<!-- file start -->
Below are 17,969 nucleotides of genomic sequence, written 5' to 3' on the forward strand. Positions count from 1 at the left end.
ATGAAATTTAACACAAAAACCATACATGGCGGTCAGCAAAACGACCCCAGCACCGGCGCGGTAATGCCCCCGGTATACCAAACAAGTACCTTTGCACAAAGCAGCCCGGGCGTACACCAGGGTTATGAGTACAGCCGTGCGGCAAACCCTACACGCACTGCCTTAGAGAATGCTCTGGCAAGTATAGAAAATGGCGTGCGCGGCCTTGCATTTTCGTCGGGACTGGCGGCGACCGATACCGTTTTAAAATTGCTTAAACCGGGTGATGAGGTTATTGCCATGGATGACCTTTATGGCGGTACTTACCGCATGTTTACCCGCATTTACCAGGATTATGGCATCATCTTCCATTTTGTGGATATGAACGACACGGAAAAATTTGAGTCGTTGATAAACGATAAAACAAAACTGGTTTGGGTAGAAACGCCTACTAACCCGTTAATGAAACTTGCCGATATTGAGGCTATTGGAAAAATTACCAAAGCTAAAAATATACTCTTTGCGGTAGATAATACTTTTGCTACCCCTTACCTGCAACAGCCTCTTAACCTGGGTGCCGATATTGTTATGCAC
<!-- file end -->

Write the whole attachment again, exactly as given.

Below are 17,969 nucleotides of genomic sequence, written 5' to 3' on the forward strand. Positions count from 1 at the left end.
ATGAAATTTAACACAAAAACCATACATGGCGGTCAGCAAAACGACCCCAGCACCGGCGCGGTAATGCCCCCGGTATACCAAACAAGTACCTTTGCACAAAGCAGCCCGGGCGTACACCAGGGTTATGAGTACAGCCGTGCGGCAAACCCTACACGCACTGCCTTAGAGAATGCTCTGGCAAGTATAGAAAATGGCGTGCGCGGCCTTGCATTTTCGTCGGGACTGGCGGCGACCGATACCGTTTTAAAATTGCTTAAACCGGGTGATGAGGTTATTGCCATGGATGACCTTTATGGCGGTACTTACCGCATGTTTACCCGCATTTACCAGGATTATGGCATCATCTTCCATTTTGTGGATATGAACGACACGGAAAAATTTGAGTCGTTGATAAACGATAAAACAAAACTGGTTTGGGTAGAAACGCCTACTAACCCGTTAATGAAACTTGCCGATATTGAGGCTATTGGAAAAATTACCAAAGCTAAAAATATACTCTTTGCGGTAGATAATACTTTTGCTACCCCTTACCTGCAACAGCCTCTTAACCTGGGTGCCGATATTGTTATGCAC